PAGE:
Here at Tundra we’re lucky enough to have an in-house web analyst, Emily Pearson, whose sole job is to dig into analytics data and report trends so that we can better run our business; and me being the search engine optimization (SEO) specialist here, I’ve worked with analytics data for many years as well and have found it to be essential for any business with an online website.
Having analytics on a site is crucial, yet I’ve seen numerous restaurants and food service vendors not using this incredible tool – a tool that is easy to install and free (that’s right, free) called Google Analytics.
Why Do Websites Use Analytics?
Let’s take a step back and start with why it’s so important to have website analytics installed on your site. Imagine being able to get an inside view of what people are doing once they come to your site… what pages they visit, how long they interact with the site, are they looking at new promotions, how did they get there in the first place? This is what analytics allows you to see. When you change a page on your site, add promotions, start a new social media campaign, you want to be able to measure your success rate, right?
This is only the tip of the iceberg: there are thousands of useful things that analytics can tell you about your website, but you can only get that data from putting the code on your site.
How Does it Benefit Restaurants?
Jax Fish House & Oyster Bar is in the middle of promoting Oyster Month – a month long celebration that includes eating lots of yummy oysters and raising money for Veterans Expeditions. And I’d imagine that they’d want to see how many people are clicking from the homepage to the oyster month page, and where people are going after that. What else may they want to measure?[unordered_list style=”green-dot”]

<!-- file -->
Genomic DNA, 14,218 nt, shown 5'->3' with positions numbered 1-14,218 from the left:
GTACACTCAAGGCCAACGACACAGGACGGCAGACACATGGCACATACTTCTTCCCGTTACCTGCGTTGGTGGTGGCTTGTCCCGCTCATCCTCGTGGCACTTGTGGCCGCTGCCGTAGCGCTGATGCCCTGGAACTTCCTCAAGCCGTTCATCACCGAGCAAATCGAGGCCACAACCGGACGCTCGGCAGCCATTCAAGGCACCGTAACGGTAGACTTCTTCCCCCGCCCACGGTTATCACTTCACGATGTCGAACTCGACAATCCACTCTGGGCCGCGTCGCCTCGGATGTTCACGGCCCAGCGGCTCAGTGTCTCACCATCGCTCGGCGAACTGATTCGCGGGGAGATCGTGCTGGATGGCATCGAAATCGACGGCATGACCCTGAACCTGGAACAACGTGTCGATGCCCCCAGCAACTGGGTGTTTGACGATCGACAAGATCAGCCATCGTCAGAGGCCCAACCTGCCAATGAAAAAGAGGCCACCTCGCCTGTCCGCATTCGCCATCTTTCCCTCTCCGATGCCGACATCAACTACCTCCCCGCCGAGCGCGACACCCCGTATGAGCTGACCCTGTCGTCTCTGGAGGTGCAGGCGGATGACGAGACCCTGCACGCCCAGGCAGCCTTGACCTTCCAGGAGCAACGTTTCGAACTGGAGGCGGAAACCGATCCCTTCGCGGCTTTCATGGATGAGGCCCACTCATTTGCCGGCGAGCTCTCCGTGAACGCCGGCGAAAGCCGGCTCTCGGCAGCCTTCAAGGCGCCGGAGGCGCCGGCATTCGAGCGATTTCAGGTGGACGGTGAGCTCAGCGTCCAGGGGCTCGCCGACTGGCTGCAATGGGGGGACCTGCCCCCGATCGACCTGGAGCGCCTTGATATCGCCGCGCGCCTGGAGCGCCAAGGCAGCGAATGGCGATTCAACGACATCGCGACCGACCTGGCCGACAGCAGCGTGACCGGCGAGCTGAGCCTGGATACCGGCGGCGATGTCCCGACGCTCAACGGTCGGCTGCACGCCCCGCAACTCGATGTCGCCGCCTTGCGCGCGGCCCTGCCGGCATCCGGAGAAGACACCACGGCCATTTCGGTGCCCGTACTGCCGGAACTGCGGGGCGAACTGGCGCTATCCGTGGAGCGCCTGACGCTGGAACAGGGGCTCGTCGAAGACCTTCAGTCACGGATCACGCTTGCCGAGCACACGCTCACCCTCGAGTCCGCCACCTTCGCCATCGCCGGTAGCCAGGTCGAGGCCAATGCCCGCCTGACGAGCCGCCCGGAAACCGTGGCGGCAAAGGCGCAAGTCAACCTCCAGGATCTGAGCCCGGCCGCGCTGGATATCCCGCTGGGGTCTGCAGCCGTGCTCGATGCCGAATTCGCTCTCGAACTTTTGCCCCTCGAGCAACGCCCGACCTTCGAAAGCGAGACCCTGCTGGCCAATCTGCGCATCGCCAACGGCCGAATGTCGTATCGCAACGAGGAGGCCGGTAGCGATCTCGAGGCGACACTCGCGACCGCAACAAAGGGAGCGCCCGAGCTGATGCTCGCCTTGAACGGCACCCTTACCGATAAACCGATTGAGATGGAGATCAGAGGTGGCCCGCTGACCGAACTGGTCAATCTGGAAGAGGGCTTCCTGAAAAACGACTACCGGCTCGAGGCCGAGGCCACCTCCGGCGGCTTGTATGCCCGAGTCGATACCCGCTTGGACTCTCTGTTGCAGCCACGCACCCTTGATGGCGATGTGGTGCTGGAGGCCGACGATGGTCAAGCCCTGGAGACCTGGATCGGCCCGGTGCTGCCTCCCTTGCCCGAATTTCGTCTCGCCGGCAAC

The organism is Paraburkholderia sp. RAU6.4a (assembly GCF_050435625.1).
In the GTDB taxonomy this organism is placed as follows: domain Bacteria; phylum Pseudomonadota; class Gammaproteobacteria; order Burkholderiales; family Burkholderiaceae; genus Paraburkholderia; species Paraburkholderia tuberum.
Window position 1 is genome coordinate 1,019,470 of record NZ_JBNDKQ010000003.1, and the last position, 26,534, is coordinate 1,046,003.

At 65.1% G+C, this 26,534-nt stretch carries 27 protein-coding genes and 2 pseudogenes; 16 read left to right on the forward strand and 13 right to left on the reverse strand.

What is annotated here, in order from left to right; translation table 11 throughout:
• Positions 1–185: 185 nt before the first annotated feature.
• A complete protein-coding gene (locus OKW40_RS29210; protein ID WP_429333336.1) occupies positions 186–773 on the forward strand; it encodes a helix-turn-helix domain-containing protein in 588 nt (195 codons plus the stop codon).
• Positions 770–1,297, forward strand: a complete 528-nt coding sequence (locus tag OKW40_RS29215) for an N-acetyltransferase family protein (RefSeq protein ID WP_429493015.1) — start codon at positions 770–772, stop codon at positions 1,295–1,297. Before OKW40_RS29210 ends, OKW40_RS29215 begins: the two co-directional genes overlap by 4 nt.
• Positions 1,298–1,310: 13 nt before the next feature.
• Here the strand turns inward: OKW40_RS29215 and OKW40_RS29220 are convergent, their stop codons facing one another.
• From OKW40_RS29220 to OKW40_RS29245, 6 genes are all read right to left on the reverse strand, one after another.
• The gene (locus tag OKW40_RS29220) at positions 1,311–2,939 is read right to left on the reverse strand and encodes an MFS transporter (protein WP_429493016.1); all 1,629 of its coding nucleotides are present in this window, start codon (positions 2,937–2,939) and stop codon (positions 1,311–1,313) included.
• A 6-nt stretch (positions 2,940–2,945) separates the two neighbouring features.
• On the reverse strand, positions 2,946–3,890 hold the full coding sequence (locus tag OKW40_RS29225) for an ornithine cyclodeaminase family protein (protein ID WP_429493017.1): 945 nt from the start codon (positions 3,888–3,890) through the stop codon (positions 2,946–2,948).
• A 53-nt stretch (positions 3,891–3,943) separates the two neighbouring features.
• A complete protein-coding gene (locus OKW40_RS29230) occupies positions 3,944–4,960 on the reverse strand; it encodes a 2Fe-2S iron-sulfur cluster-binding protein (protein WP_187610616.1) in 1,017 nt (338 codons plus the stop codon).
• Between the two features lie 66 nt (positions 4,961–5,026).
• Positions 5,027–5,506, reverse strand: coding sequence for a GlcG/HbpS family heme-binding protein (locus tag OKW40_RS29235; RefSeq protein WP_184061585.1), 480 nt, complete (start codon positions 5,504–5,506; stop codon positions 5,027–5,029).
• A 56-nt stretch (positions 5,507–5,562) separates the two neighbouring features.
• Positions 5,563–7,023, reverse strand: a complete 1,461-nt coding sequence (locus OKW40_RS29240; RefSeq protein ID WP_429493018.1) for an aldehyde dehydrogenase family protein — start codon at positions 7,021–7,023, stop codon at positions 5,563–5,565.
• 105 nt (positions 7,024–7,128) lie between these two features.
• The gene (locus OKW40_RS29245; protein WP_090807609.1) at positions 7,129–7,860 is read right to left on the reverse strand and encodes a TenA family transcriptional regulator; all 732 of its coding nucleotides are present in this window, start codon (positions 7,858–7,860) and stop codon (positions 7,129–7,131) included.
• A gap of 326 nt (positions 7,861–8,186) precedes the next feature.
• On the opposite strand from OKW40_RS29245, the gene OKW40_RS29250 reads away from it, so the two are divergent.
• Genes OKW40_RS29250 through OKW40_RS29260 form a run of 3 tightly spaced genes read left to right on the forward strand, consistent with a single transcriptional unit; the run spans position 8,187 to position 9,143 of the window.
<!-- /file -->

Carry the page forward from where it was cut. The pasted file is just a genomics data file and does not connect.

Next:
- How many people are clicking on that navigation button at the top of the site?
- Once they get to the page, what are they doing, where are they going?
- How many people have clicked through to the sponsorship page?
- How long are people staying on the oyster page?
- Where are people coming to get to this page:
- What city are they viewing it from?
- How did they find the page, i.e. social media, organic traffic, referring traffic, etc?
- If there are PDFs, how many people are downloading them?
And these are just a few things that they could track for this campaign.
But what about things outside of promotions, what else would a restaurant want to track?[unordered_list style=”green-dot”]
- What keywords are people typing into the search engines to get to your site?
- Are the visitors to your site mainly from your local area, or from a broader audience?
- How do visits to your site change over time – is it growing or shrinking?
- How high is your bounce rate? If it’s too high, that could mean people aren’t finding the things they want when they land on your site.
- How many of your visitors are new visits vs. returning visits?
- What’s the visitors favorite thing to read on your site?
- How many links are sending traffic to your site?
The bottom line is, if you don’t know how people are interacting with your website, how can you successfully grow your online presence?